Instrumental Teacher Education and the Incoming Tide of Information Technology: A Contemporary Guitar Perspective.

Australian Journal of Teacher Education, May 2018

There is a metaphorical incoming tide of information technology (IT) in the global guitar community. This phenomenological study examines the activities of the online guitar community to determine its role in guitar pedagogy. It questions how the traditional teacher-student model can continue to operate amidst the floodwaters of online guitar education resources. An historical presentation, and analysis of current practice is offered, and the pedagogical value of some online resources are scrutinised. The process of enculturation through Contemporary Popular Music (CPM) education is discussed from the perspective of guitar pedagogy and the implications for instrumental guitar teaching are examined. This study was designed to examine the activities of the online guitar community to gain a perspective on the phenomenon for the purposes of informing teacher educators working with pre-service instrumental guitar teachers.

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Instrumental Teacher Education and the Incoming Tide of Information Technology: A Contemporary Guitar Perspective.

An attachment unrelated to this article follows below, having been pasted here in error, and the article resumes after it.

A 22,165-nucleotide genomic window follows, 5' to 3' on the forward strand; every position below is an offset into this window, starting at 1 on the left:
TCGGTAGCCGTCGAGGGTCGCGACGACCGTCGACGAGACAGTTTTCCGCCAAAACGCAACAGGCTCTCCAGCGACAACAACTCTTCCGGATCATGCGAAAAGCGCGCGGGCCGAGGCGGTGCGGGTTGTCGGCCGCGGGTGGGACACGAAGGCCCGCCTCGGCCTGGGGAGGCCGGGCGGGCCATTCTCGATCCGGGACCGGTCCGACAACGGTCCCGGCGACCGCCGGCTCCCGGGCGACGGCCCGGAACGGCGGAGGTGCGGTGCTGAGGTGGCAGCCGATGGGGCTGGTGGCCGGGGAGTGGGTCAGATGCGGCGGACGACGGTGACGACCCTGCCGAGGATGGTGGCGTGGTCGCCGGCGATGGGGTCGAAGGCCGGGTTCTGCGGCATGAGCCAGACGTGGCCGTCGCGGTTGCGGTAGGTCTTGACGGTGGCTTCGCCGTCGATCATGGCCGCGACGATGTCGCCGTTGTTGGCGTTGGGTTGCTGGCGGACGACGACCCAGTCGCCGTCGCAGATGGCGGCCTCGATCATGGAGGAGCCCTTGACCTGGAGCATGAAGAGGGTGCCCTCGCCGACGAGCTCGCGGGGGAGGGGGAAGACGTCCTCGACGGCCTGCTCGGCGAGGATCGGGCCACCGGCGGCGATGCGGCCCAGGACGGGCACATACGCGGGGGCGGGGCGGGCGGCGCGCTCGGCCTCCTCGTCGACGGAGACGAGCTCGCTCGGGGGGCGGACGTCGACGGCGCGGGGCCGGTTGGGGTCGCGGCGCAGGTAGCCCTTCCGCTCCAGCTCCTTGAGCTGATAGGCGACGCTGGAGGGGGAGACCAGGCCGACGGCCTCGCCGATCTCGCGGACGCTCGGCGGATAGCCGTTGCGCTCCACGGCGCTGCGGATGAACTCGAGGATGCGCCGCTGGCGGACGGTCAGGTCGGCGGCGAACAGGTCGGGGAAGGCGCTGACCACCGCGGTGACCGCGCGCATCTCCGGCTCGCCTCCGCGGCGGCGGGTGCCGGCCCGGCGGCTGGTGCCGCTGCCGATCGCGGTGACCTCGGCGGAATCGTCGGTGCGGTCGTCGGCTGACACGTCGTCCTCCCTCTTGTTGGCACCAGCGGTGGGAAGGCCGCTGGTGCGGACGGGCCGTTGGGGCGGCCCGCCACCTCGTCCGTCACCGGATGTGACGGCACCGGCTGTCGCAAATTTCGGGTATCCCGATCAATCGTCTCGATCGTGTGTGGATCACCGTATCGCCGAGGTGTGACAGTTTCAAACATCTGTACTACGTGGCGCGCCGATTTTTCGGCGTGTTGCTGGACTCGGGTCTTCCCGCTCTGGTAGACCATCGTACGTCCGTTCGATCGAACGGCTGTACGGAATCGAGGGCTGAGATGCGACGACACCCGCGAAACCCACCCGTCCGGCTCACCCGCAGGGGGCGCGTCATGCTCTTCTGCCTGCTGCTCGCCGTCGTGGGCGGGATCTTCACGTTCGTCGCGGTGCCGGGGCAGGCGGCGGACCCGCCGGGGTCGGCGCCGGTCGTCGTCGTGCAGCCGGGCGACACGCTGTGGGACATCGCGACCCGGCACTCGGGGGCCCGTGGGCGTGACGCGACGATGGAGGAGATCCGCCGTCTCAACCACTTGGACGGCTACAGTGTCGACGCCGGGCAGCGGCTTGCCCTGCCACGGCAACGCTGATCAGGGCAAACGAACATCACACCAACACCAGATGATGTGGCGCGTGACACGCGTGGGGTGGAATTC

Vol Instrumental Teacher Education and the Incoming Tide of Information Technolog y: A Contemporar y Guitar Perspective. Daniel A. Lee 0 0 University of Tasmania - Article 2 Daniel A Lee William J Baker Nick Haywood University of Tasmania Abstract: There is a metaphorical incoming tide of information technology (IT) in the global guitar community. This phenomenological study examines the activities of the online guitar community to determine its role in guitar pedagogy. It questions how the traditional teacher-student model can continue to operate amidst the floodwaters of online guitar education resources. An historical presentation, and analysis of current practice is offered, and the pedagogical value of some online resources are scrutinised. The process of enculturation through Contemporary Popular Music (CPM) education is discussed from the perspective of guitar pedagogy and the implications for instrumental guitar teaching are examined. This study was designed to examine the activities of the online guitar community to gain a perspective on the phenomenon for the purposes of informing teacher educators working with pre-service instrumental guitar teachers. Introduction Benjamin Franklin famously assured us that death and taxes are two things that are a certainty (O Neill, 2007) . Time and tide are another pair of certainties that, we are told, will wait for no man (Martin, 2017) . The topics of how death, taxes and time influence musicians make for interesting discussions and have been discussed at length for millennia. But how do ‘tides’ affect musicians, music education and music teacher education? This article addresses a metaphorical incoming tide: the growing influence of online education and online resources via information technologies (IT), its relationship to educators and the training of pre-service instrumental guitar teachers. In particular, it will examine the activities of the online global guitar community, how this is affecting the education sector, and what implications this has in the training of pre-service guitar teachers. The traditional Western model of one-on-one instrumental teaching has persisted amid an array of changes in music education (Carey & Grant, 2015; Daniel & Parkes, 2017) . However, recent developments in pedagogical approaches in the field of music education have challenged this methodology (Carey, Grant, McWilliam, & Taylor, 2013; Thornton, 2013) . This article addresses the following question: How can pre-service Australian instrumental guitar teachers be assisted to accommodate twenty-first century information technologies in a culturally sensitive manner? One certainty, like an incoming tide that has been growing over recent years, is the increased scrutiny being applied to ‘extra-curricula’ staff working in schools. Tighter restrictions, and higher levels of assurance have been required by schools, school systems and school registration boards, partly to safe-guard children, but also to shift the qualifications paradigm for those who have previously not required any formal teaching qualification in order to be employed. As a result, there has been a growing interest in the formal education of instrumental music teachers. One example is the Graduate Certificate in Music Teaching now being offered by the Elder Conservatorium of Music at the University of Adelaide. This course is; ‘designed to upgrade the knowledge, skills and understanding of in-service instrumental music teachers to be eligible to apply for Special Authority for an Unregistered Person to Teach from the Teachers' Registration Board of S.A.’ (Dollman, 2017). In response to two incoming tides, the need for formal qualifications of instrumental teachers and the influence of the internet, Avondale Conservatorium, near Lake Macquarie in New South Wales, is launching a Certificate IV in Studio Teaching to be delivered exclusively in an online mode in 2018 (Ricci, 2017) . The concept of earning teaching qualifications, as an instrumental guitar tutor via the internet inspires questions regarding pedagogical issues regarding the use of the internet as a resource while instructing guitar. This, in turn, begs the question regarding the implications of using internet-based resources, which may include music from other cultures, in a culturally sensitive manner. Another certainty, likely to have an ongoing impact on guitar teaching, is the influence of the internet. The online presence of a staggering variety of guitar instruction resources and interactive learning sites now offer the prospective guitar student a range of options hitherto unavailable. This incoming tide of resources has had its fair share of criticism, and for good reason. However, it may be time to analyse the situation afresh and ask some questions regarding pedagogical value: How should guitar teachers be educated to accommodate this? Is it perceived as a threat or as a resource? This article discusses the outcomes of a research study that examined the activities of the online guitar community. The purpose of the study was to gain a perspective on the phenomenon of online guitar education resources to inform the instruction of pre-service instrumental guitar teachers. These resources include instructional videos, sources of sheet music, tablature and transcriptions as well as interactive web-sites which offer a community learning experience. It is recognized that many of the issues being addressed in this paper are not exclusive to the training of guitar teachers or guitar pedagogy, and may also be relevant to other instruments, and indeed other areas of education. For the purposes of this research the focus will be on training of guitar teachers and references to teacher education will be from this perspective. The term ‘instrumental’ is used to refer to specific pedagogy relevant to instrumental education in order to differentiate from broader music pedagogy and is usually, but not exclusively, conducted in one-to-one or small group lessons in educational institutions or private studios. Methodology This qualitative, phenomenological study investigated instrumental guitar teaching in the genre of Contemporary Popular Music (CPM). Two data sets were collected and analysed. Data set one comprised text data collected during the first six months of 2017 from relevant online guitar tuition websites, online guitar community portals, and industry publications which were located via a process of informal observational ethnography (Angrosino, 2007) . The data collected during this process, from both text and audio sources, was in the form of written and spoken word. Data set two was collected from academic research discourse and used to examine the findings (Brandstrom, Wiklund, & Lundstrom, 2012; Grant, 2013; King, 2010; Klopper & Power, 2012; Ruismaki, Juvonen, & Lehtonen, 2012) . Qualitative analysis of the data was conducted using a process of Interpretive Phenomenological Analysis (IPA). Phenomenological studies unpack data through the perception and interpretation of the researcher and are sensitive to social and cultural meanings, and develop understandings from groups’ points of view (Jonker & Pennink, 2010; Joseph, 2014) . This study, founded in an ontological interpretivism (Goldkuhl, 2012; Tuli, 2011) , by its nature stems from a subjective epistemology, which is not uncommon in social science research (Bourdieu, Chamboredon, & Passeron, 1991; Carlsson, Henningsson, Hrastinski, & Keller, 2011) . Literature Review Prior to conducting research into the topic, a review of current discourse was undertaken in order to create a knowledge base from which the research could develop. To gain a comprehensive perspective on the influence of IT on instrumental teaching a broad net was initially cast to locate discourse on related topics before further narrowing the search to locate discourse specifically related to training instrumental teachers and specifically guitar teachers. The following literature review has been designed with this broad perspective, to place the study in the wider context and as a justification for the research. Topical academic discourse in the form of journal articles and relevant theses was targeted first and subsequently followed by a search for discourse in online communities, blogs and industry publications. Research located in the field of online music pedagogy included topics of geographic disadvantage (King, 2010) , cultural exchange (Klopper, 2010) , and online networking (McPhee, 2015) . In discussing the impact of the World Wide Web on education Roy, Baker and Hamilton (2015) state that it is ‘one of the single most important developments to impact upon participation and engagement in the Arts’ (p. 31). Baker, Hunter and Thomas (2016 ) found a number of information technology factors have impacted on the nature of higher education including ‘globalisation of the world economy, economic rationalist funding models, and the development of an international higher education ‘market place’ (p.32). Much research into online guitar pedagogy development has been conducted, particularly from Scandinavia (Brandstrom, Wiklund, & Lundstrom, 2012; Ruismaki, Juvonen, & Lehtonen, 2012; Wallerstedt & Pramling, 2015) . The general consensus among the papers is the internet provides valuable resources and tools but more research is needed to understand and develop appropriate pedagogical practices for its use in instrumental music tuition. Other international studies discussed practical methods and tools for instrumental teaching online (Pike, 2017; Pike & Shoemaker, 2015) , video-conferencing for instrumental lessons (Dye, 2016) and online networking for instrumental teachers (Carradini, 2016) . The search for discourse on the influence of twenty-first century IT on music education found studies of informal learning practices (Mok, 2011) , music cognition (Morrison, Demorest, &Stambaugh, 2008) , and the merits of adopting popular music pedagogy (Wright, 2017) . Cultural preservation through music education (Harrison, 2010; Otchere, 2015) , and enculturation effects in music cognition, including implicit pitch association (Morrison et al., 2008) were also evident along with explorations of rurality and dominant music education discourses (Corbett, 2016) . No papers were found discussing cultural implications of the online guitar community. Valuable insight gained from recent research is that this is not a uniquely western concern; but, rather a global issue (Campbell, Drummond, Dunbar-Hall, Howard, Schippers, & Wiggins, 2005; Collins, 2011) that has been confounded by technology and the internet (Bigham, 2013; Cayari, 2011; Francis & Dairianathan, 2015) . Australian research findings implore universities to explore emerging digital technologies to keep abreast with both the competition and opportunities of global accessibility (Baker, 2013; Klopper, 2010) and to re-examine the European model typically found in contemporary music education to enhance cultural inclusion (Butler, Lind, & McKoy, 2007). Some Australian researchers advocate for informal pedagogy (Ballantyne & Lebler, 2013; Moorhead, 1998) , peer to peer learning and assessing (Lebler, 2008) and selfdirected learning (Lebler, 2007) . Research has been conducted into the development of online tertiary music education in Australia and found ‘either a poor implementation of the online delivery of music programs, a simple massification of content without pedagogical considerations, or no implementation at all’ (Thornton, 2013) . Thornton states that technology has caused a new dynamic in the making and sharing of music, and that music education paradigms must also develop in parallel to remain relevant. Therefore, it seems paramount that the education of music educators also develops in parallel. The use of technology is a common topic in research in CPM education. Advocates for inclusion in curricula propose that technology use is actually a musicianship skill (Cayari, 2011; Dhokai, 2012; Grant, 2013; Hannan, 2006) . Could this be taken one step further with a suggestion that technology use, and use of online resources, by instrumental music teachers is also a pedagogical skill? International researchers in CPM education advocate for collaborative and inclusive environments (Cremata, 2017) , ensemble workshop scenarios (Hall, 2015) , and cultural specificity (Dhokai, 2012) . A Comparison of Popular Music Pedagogy Discourses (Mantie, 2013) is a content analysis of 81 articles on the topic of popular music education with a focus on discourse within the United States of America. Mantie found that, typically, where popular music education has been adopted, pedagogical practices have not been adapted accordingly. Cooper, Dale and Spencer’s study observed benefits of integrating iPad technology into an undergraduate popular music program in Wolverhampton including improved motivation and interaction, as well as offering a more student-centered education (2009). After a thorough search of the up to date discourse on the topic, no research was found from either Australian or international researchers on the training of instrumental guitar teachers to integrate online resources into their teaching. Following is a discussion of the study in topical areas; online music education, online guitar communities and online resources. Online Music Education Data set one contained discourse on options for informal music education via the internet. An initial observation found the options are prolific, typing ‘guitar lesson’ into the YouTube search engine in the first half of 2017 delivered over eleven million results, in the Google search engine over sixteen million results, and in Yahoo’s search engine over five million results. Analysis of the discourse found the resources range in quality and have been the target of much criticism. Beyond a general lack of quality control the three main criticisms are a lack of structure, no sense of progress and a lack of accountability (Hart, 2017; Larson, 2017) . Learners within the online guitar community also listed a lack of feedback as problematic and often sought personal tutors to supplement their online learning activities. There is a distinct difference between online resources that offer no feedback, for example YouTube, and online sources of “video exchange learning” which do offer personalised feedback, for example Artistworks.com. In the former case students use the resources as they see fit, whereas with video exchange the pedagogical process is similar to on-site one-on-one learning. Formal online music education now exists in a variety of forms, and one example is Berklee Online, a division of the Berklee College of Music in Boston, USA. Berklee Online offers a variety of online guitar courses including a full Bachelor of Music (Berklee College of Music, 2017) . A topic of discourse found across both data sets was formalised music instruction via the internet. In Australia, the Australian Music Examinations Board (AMEB) offers online lessons and examinations for Theory, Music Craft and Musicianship. This incorporates a selfpaced learning environment and a flexible examination timetable. There are practice exams and online tutorials available (AMEB, 2017) . A small number of Australian universities now offer music education via online delivery. The University of New England’s Bachelor of Music is only available in an online delivery mode (UNE, 2017) . In New South Wales there are seventeen regional Conservatoriums offering on site instrumental and ensemble music education to school aged and adult students. However, in some of these cases, video conferencing is available for remote students. Two of these regional conservatoriums offer a Diploma of Music through an affiliation with the Central Queensland University. The students receive instrumental tuition and ensemble experience locally, while participating in coursework by online delivery (ANSWRC, 2017). Instrumental teachers need to be informed of the options available to their students and they also need to be trained in methods to keep abreast of developments in the online industry. It may result in significant pedagogical outcomes if instrumental teachers are trained in ways to explore, assess and use the range of online resources. Data set two provided discourse on the potential for music as an enculturation tool. A valuable topic for further research is the cultural implications of Australian educators using resources developed internationally and the training of pre-service music educators on these implications. Online Guitar Communities It has been estimated that there are hundreds of thousands of guitar related websites present on the internet (Fontana, 2017) creating a new phenomenon in guitar communities – online communities. Analysis of data set one found activities of members of the online guitar communities include videos of performances, tutorial videos, live question and answer sessions, as well as engagement in blogs, forums and chatrooms covering a diverse range of guitar related topics. Instrumental guitar teachers and students may find interacting online through social media, or guitar community web-sites, a valuable way to impart information, coach a student’s direction or inform of quality resources. Knowing how to interact in this way is now a relevant skillset to teach pre-service guitar tutors and discourse in data set one contained requests for help in this area. Guitar communities fit Wenger’s description of Communities of Practice (Wenger, 2011) as the members share a common passion, interact regularly and learn through their involvement. Analysis of research in data set two found the presence of learning communities, and the immersion of a student in one, greatly benefits the learning process of the student (Newsome, 2016; Zimitat, 2007) and this extends to guitar communities (Bigham, 2013; Schwartz, 1993) . Data set one included further discourse strongly supporting this notion. It was also found that communities of practice can provide platforms for musical enculturation and social transformation (Boeskov, 2017) . In traditional guitar communities the building of relationships was previously fostered in gatherings including jam sessions and open mic nights. With the inception of online communities this has expanded to include digital formats including social media, online chatrooms and guitar forums. The sharing of resources, mostly cognitive in nature, seems to be the primary activity of the community which is made up of practitioners ranging from beginner to advanced, and amateur to professional. New blended definitions of practitioners have emerged to cope with the new phenomena including the prosumer (professional consumer) (Manovich, 2008) . Related areas of discourse predominant in data set one include technique, music theory, equipment, songs, and influential persons. In his dissertation using Actor Network Theory (ANT) to describe the online activities of guitar communities Bigham describes them as a series of interlocking and overlapping dynamic networks with influence from various agencies (2013). Schwartz describes his experience of the local guitar community as a network of artists sharing thoughts and ideas often for the purposes of seeking support, critical feedback, idea development, and to foster a competitive environment (Schwartz,1993) . He stated that communities of guitar players exist everywhere there is Rock music (p. 281). From the data corpus it seems that a relevant curriculum for the training of pre-service instrumental guitar teachers would, therefore, need to include methods of integrating community involvement for both teachers and students. For the teachers, an active involvement would best start during pre-service guitar teacher education programs under the guidance of an experienced educator. A theme found in the data corpus revealed technological advances in global communications have caused a merging of these numerous small communities into one global online network now consisting of communities within communities. Some communities are geographically assembled yet many more are gathered by theme. Also, the relationship between these communities and industry has moved from being passive to interactive (Jenkins, 2006; Manovich, 2008) and from uni-directional to omni-directional. Bigham (2013) observed that the internet has had a dramatic influence on the global guitar community stating that ‘online technologies have reconfigured assumed notions of community’ (p. 6). The series of networks he describes includes online activities on guitar specific sites as well as generic information and entertainment websites. One of the most prominent of these is YouTube (Cayari, 2011) . The growth in numbers of online guitar tutorial videos is a prime example of the rapid development in the online industry (Thussu, 2007) which has become an inherent part of the global guitar community. In an analysis of the on-line video phenomenon Kinder’s four purposes; conference, exhibition, precursor and research (Kinder, 2008) , overlap with both Wenger’s (1998 ) and Schwartz’s conceptualisations of community and network. Other online networks that act as portals for guitar communities include Quora, UltimateGuitar, TotalGuitar and 911Tabs. Data set one provided an example of a formalised community within the guitar industry. The Artistworks website offers students the opportunity to enroll in structured courses via video exchange and each student’s videos are available for viewing and critique by other student members of the community. The use of interactive resources like this has different pedagogical implications for the training of pre-service guitar tutors, however, the same cultural implications are still present. The global guitar community is seen to be important for three reasons, firstly the marketing strength and avenues of opportunity that this community has developed since the inception of the internet have a range of potentialities and is certainly under-researched. Upon graduation, many guitar teachers enter an industry that has this global guitar community at its core and which they need to learn to navigate. Secondly, as an educational tool it is also under-researched. For example, could, or should guitar teachers, and guitar teacher educators, use this resource by adopting a flipped approach (Grant, 2013) with internet based video tutorials as the primary pedagogical delivery method? If so, how? Or is it the role of educators and educational institutions to be re-active rather than pro-active to developments in artist network communities? The third reason that the global guitar community is important is the potential of cultural influence by, and within the community. It can be argued that the online global guitar community has the potential to develop a global mono-culture amongst its constituency. Guitarists from all over the world are exposed to the same musical content, predominantly western Rock and Roll, and any content developments can now spread across the globe extremely rapidly (Roy et al., 2015). Instrumental teachers may not be aware of the local cultural impact of their teaching activities and need to be informed, during their teacher training, of how and why they should carefully develop their own curricula with cultural implications in mind. Among the trends noted in data set one is a wave of young female prodigal guitarists emerging from France and the popularity of extreme heavy Rock in Scandinavia. In discussing the influence of the internet based guitar community French guitarist Tina S told The Huffington Post ‘I am part of a generation that has a huge advantage over past generations... The tools of communication today allow people to publish their work, their passion, and be recognised by the whole world without moving from their chair’ (Compagnoni, 2016) . Training pre-service guitar teachers in the use of these tools of communication may result in their students having an advantage in accessing the online global music market. YouTube Since its inception in 2005 (Cayari, 2011) YouTube has become a growing phenomenon. It is the second most visited site on the internet (Alexa.com, 2017a) and provided much of the primary source data for data set one. It would be a difficult task to list and evaluate all the guitar tuition channels on YouTube. A simple search of ‘guitar lesson’ in the YouTube search engine results in over eleven million results (YouTube, 2017). This could prove daunting to the prospective guitar student wishing to navigate the possibilities to their best advantage, or to a teacher wishing to locate quality resources for their students. Surfing through what is available in an un-guided fashion, there is no assurance of quality, no scaffolding, and no guarantee of being delivered accurate knowledge and hence understanding. However, a number of educational guitar YouTube channels have been developed in recent years that demonstrate an effort to offer improved pedagogical scaffolding. Some of these channels are attracting very large numbers of subscribers. High subscriber numbers may not necessarily indicate a quality product, however, it has been found that collective intelligence can lead toward a style of public discernment in the emerging user generated content markets including social media and YouTube (Jenkins & Deuze, 2008) . In his discussion on what makes a good online guitar lesson Larson (2017) poses the question: ‘Why should you pay money for online guitar lessons when there’s literally millions of free YouTube lessons on the internet?’ (0:42) He discusses the lack of quality control and scaffolding describing YouTube as a ‘fragmented landscape’ with ‘no clear path’ (2:23-2:25). He claims that some videos from famous rock stars are poor in their educational value. He states that a good video must be ‘descriptive not prescriptive’ (3:58-4:00) saying they should inform students about what can be done and how to do it, but not what to do aesthetically. In his conclusion he claims that the only things that cannot be taught on the internet are passion and discipline, saying; ‘If you don’t have those two things all the greatest information in the world can’t help you’ (4:56-5:00). These are attributes that a guitar teacher can impart, especially if taught how to and encouraged to do so. Further research into how online guitar lesson resources could, or even should, be included in instrumental guitar teacher training needs to be conducted in order to maximise the potential of this rapidly developing component of the industry. Facebook The third most popular site on the internet, and another portal for the guitar CoP is Facebook which was a primary source of data for data set one. Analysis of these data found guitarists use Facebook in the fashion of an Artist Network (Bigham, 2013) , developing local and global networks that share information, ideas and artistic outputs. The local networks are used to organise events, find like-minded guitarists to develop artistic connections, trade equipment and as a base for human resources. Global networks are used primarily for inspiration to explore extra-cultural musical ideas and to spread artistic developments across geographies and cultures. This study found guitar community Facebook groups in Australia include genre specific guitar clubs, nationwide trading forums, vintage guitar collector discussion groups, fan pages for bands, and private pages for guitar schools and educators. Curricula for the instruction of instrumental teachers could also include tools for using social media, such as Facebook, not only as a marketing avenue but for its pedagogical potential as well. The lead author has developed a Facebook page for his guitar students and uploads weekly hints and tips, information about local bands and live shows especially involving current or past students, links to other guitar related websites and a video of the week, which is often an instructional video. Informal feedback from the students has been positive and an un-foreseen benefit is the ongoing connection with past students and the snowball networking this enables. Other Guitar Websites Claiming to be the largest online information portal for the global guitar community, the website Ultimate-Guitar (www.ultimateguitar.com) initially grew out of a hobby by Russian amateur guitarist Eugeney Naidenova in 2002 and now attracts over thirteen million visitors each month. (Alexa.com, 2017b) . The site was a primary source for data set one as it hosts forums on a wide range of guitar related topics with threads numbering in the hundreds of thousands (ultimateGuitar.com, 2017) . As an educational resource Ultimate-Guitar hosts a tablature library of over 1,100,000 pages of tablature with licensing agreements from major publishing companies and over 2,000 artists. However, their marketing manager Jonathan Kell cites the reason for the website’s popularity is the community and his comments are synchronous with the notions of an Artist-Network (Music Trades, 2011): ‘We're inviting people to come in and share their opinions with others who share the same interests. For the active users, it's like being surrounded by friends... People like to come and read articles about music, see interviews and videos, and then share their comments and opinions in the chat rooms and forums… Guitarists are very passionate in the online world.’ (Kell in Music Trades, 2011) The pages of tablature are uploaded by members of the community creating an open access file-sharing library. The website also features news, music reviews, free lessons, an online guitar tuner and tips for self-taught guitarists. Other similar member driven sites which also provided data include Guitar Tab Universe (www.guitartabs.cc), A-Z Guitar tabs (www.guitaretab.com) and 911Tabs (www.911tabs.com). Some of the biggest names in the Musical instrument manufacturing business are now getting in on the online education bandwagon. President and CEO of Fender Musical Instrument Corporation Andy Mooney instigated some market research which delivered valuable pedagogical findings. The research found 45% of guitars are sold to beginners, 90% of them abandon it in the first year, and beginning guitarists spend four times as much on lessons as they do on their guitar (Mooney, 2017) . This led to Fender launching an online lessons business, FenderPlay, in July 2017. Fender’s marketing goal through this initiative is to reduce the abandonment rate of beginner guitarists by ten percent and thereby boost future guitar sales. Their research found that people tend to learn best in small steps at their own pace and in their own environment and FenderPlay offers a pedagogical approach called Hear It, Learn It, Play It (Fender.com, 2017) . This is an example of a formalised guitar information portal with quality control and scaffolding that could be used as an exemplar, as well as a resource reference, when training pre-service guitar tutors. A serious issue with the online guitar communities, and the file sharing websites in particular, is copyright infringement. Many websites were surreptitiously developed by members of the guitar community only to be shut down by the major music publishing companies. Although developments in this area have been made this is still an unresolved issue with various loopholes in the network of global copyright laws allowing for tablature file sharing websites to still play a major role in the online global guitar CoP. It is of vital importance, both to the long-term safeguarding of the industry, and themselves, that instrumental teachers are properly trained in copyright laws, both local and global. Furthermore, training instrumental teachers with methods of modelling correct attitudes towards intellectual property will help ensure a healthier future for the music industry. Discussion How should the training of pre-service instrumental guitar teachers respond to this tide of change? Anecdotally many guitar teachers from data source one admit to using online guitar education material for their own personal development. However, many seem to be afraid that their students would discover online learning opportunities and abandon the traditional one-on-one teaching model. A few teachers have embraced the online video resource and are beginning to explore the flipped approach (Grant, 2013) similar to the approach of the online education portal Kahn Academy. These guitar teachers ask their students to watch a selected video at home and in the following face-to-face lesson offer constructive feedback and then discuss and further develop outcomes learned in the online lesson. To empower instrumental teachers to better understand and use this method pedagogical practices relevant to the flipped approach need to be delivered in instrumental teacher training. Another metaphorical tide influencing the development of local music communities is that of musical enculturation. Global access to a community of practice has the potential to develop a musical mono-culture based on the strongest presence. This has been identified as problematic in some countries where western music has caused unwanted enculturation (Otchere, 2015) . At the very least an awareness of this phenomenon should be imparted to pre-service guitar tutors. This research suggests that the phenomenon of online guitar tuition, and online resources for guitar education have made some progress toward pedagogical viability. However, there is still a long way to go. Further research needs to be conducted into how guitar teachers should be educated to evaluate and make the most of the plethora of online resources. Data from both sets reinforce the importance of feedback, constructive criticism and reward in music education. Not knowing how well one is progressing or if one is developing bad technical habits are typical concerns for online learners. The finer points of technique, tone and delicate expressive nuances are not easily observable via online video exchanges and learners may miss important subtleties in this scenario. In his discussion on online music education Neeley states ‘You are your own best teacher, if you see something in your playing or in your musicianship that you don’t like, that is probably something that you are going to target and try and get better at’ (Neeley, 2017, 2:14-2:23) . Identifying such shortcomings is an important role for instrumental tutors and directing students to use online resources allows more teaching time to be dedicated to these corrective issues. This is the basis of the flipped approach. This research has unearthed some good news for guitar educators and there is an emerging consensus among the community that online ‘selflearning’ needs to be supported by a physically present experienced and qualified teacher (Crowley, 2017) . Although many online learners enjoy the freedom of developing at their own pace many others found they progressed better when they had a structured and scheduled program to learn within. One criticism of internet based self-teaching is a lack of accountability. As a response to this guitar teachers within data set one offered an explanation of how to keep their role valuable. Further to regular check-ins during face to face lessons, another method of addressing accountability is to enrol the student into formal examinations and/or provide performance opportunities through their school, or local concerts, giving students chronological targets for development. The data corpus indicated the role of the instrumental teacher is evolving from one of an imparter of knowledge to one more like a musical “concierge”. In this role the teacher informs the student of the options available to them and steers them to those best suited to the individual’s needs and, most importantly, offers critical feedback on the student’s progress. Conclusion This article has investigated the phenomenon of online guitar resources from the perspective of training pre-service guitar tutors to engage with these. Data was collected during the first six months of 2017 from within the phenomenon in the form of textual discourse located in online guitar information websites and relevant academic discourse. The plethora of online guitar lessons and resources available is both beneficial and problematic. While the benefits of diversity of choice for the aspiring guitarist are obvious, there is also the problem of addressing quality control of those same choices. It would seem unwise for the education of pre-service guitar teachers to ignore the internet, the online global guitar community and the influence this has on students. However, it is unclear how the teacher-student, one-on-one model will continue to evolve and remain relevant in response to this phenomenon. It is inevitable that learners will wade into the waters of the incoming tide of online guitar education. In this instance, the teacher can help the student navigate the waters in order to avoid drowning and to find the best pedagogical value. Another role of the instrumental teacher, that has always been there but now is more prominent, is to be the first port of call in the student’s artist network providing personal feedback and assisting the student in finding their own unique voice and place in the guitar community. Australian guitar teachers can be trained to direct their students to influential Australian participants in the online global CoP in an effort to include local cultural influence. It is anticipated that this would have a trickle-down effect across the generations as each guitar student begins to influence the local and online guitar communities through their involvement. It is envisaged that this would strengthen the Australian cultural footprint in the global guitar community. It is hereby proposed that this is an important aspect of guitar teacher education and if it is overlooked could have devastating and long-lasting effects on the Australian guitar community and the global value of an Australian guitar voice. This transformation in the role of twenty first century guitar teachers needs to be reflected in their training. 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Daniel A Lee, William Baker, Nick Haywood. Instrumental Teacher Education and the Incoming Tide of Information Technology: A Contemporary Guitar Perspective., Australian Journal of Teacher Education, 2018,